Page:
Regards

Mike

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Mike

They are not entitled to a CWGC headstone - and they don't have one. If you read my post above, you will see that they have what is called a Non-World War Pattern headstone - similar to a CWGC stone but different.

These are not provided by CWGC but by either the MoD or by the next-of-kin. See the thread I listed above for photos. The top of the stone is the giveaway - apart from the date.

CWGC official war grave headstones can only appear on official war graves. An official war grave can only be dated 04.08.14 to 31.08.21 or 03.09.39 to 31.12.47. No other casualty outside these dates can have an official CWGC war grave - even if they died in conflict.

You will not find your three men (probably accident victims if they died on the same day) on the CWGC list. If you tell me their names and date of death, I may be able to track their details for you.

These Non-World War headstones often lead people to the erroneous conclusion that CWGC provides stones for periods other than the world wars. They do not.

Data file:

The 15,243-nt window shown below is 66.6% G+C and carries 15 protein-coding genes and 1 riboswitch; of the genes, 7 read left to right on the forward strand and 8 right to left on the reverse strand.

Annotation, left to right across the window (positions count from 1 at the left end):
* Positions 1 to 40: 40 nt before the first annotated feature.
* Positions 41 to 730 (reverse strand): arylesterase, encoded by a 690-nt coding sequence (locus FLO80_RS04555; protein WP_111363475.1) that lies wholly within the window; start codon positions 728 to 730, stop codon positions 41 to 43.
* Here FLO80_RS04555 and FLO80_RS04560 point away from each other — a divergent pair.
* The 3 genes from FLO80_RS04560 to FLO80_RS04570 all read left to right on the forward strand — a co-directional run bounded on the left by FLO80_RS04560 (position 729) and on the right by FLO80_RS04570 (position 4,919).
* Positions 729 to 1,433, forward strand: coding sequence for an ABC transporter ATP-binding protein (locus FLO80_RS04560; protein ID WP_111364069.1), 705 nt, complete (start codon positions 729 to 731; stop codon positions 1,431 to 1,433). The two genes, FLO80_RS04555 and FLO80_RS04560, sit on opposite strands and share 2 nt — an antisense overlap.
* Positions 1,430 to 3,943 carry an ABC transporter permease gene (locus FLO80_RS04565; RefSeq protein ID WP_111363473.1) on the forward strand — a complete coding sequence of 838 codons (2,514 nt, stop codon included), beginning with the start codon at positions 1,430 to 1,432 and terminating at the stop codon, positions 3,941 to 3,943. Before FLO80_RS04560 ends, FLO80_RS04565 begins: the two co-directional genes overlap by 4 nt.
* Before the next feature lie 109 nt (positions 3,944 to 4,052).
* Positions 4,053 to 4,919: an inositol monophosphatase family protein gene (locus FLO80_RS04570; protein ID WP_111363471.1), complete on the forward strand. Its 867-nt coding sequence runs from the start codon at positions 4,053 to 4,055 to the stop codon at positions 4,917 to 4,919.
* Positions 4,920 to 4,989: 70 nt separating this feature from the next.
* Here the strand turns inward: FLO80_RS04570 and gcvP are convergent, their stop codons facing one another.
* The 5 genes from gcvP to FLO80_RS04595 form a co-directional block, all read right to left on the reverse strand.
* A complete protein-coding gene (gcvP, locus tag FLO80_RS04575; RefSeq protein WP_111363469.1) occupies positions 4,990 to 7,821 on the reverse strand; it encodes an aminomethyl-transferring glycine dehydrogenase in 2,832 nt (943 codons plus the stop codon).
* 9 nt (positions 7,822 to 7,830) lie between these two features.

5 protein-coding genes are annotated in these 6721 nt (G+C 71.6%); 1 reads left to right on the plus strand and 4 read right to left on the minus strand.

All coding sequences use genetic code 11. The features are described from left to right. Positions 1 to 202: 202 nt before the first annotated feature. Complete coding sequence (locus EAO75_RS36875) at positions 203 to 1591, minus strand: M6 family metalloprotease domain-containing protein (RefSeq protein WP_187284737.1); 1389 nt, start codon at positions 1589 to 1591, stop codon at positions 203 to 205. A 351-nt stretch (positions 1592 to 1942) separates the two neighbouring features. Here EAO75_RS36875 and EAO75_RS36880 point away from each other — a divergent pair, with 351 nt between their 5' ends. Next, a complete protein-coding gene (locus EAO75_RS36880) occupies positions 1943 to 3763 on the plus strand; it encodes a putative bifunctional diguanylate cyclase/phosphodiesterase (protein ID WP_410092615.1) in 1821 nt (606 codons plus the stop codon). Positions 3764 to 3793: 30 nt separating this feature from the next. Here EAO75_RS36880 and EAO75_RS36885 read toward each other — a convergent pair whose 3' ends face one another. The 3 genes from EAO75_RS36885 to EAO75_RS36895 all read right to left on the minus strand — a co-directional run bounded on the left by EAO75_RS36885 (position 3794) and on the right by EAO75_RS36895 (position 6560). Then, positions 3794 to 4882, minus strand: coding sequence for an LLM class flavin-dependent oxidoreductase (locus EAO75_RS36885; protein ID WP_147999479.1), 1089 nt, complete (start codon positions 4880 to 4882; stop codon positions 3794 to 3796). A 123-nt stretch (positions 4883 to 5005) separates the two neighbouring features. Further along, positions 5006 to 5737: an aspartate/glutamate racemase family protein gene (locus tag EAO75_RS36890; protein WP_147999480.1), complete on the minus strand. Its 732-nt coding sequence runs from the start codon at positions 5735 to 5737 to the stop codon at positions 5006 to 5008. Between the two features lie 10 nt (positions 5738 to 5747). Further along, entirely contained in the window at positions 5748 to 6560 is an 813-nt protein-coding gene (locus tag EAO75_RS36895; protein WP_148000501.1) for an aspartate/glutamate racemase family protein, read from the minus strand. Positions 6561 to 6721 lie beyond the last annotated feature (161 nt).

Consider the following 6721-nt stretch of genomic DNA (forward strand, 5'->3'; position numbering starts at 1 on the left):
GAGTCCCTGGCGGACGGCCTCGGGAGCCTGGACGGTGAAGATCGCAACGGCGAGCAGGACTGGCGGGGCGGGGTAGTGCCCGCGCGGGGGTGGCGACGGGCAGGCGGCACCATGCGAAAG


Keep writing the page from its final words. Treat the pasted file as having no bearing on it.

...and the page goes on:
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Guest gen_wizard

Terry,

Thankyou for enlightening me on this and i had thought that they must of died in an accident or something like that. Its incredable that men that died in Korea, the Falklands and the Gulf as well as other conflicts won't have a Commonwealth War Grave. I'll have to sort the names out when i get back off leave as i have lost the transcription i wrote down for them. I would appreciate it if you did try to find out how they died as i wouldn't know where to start with this date. :( Thanks again for putting me straight on this, i appreciate it.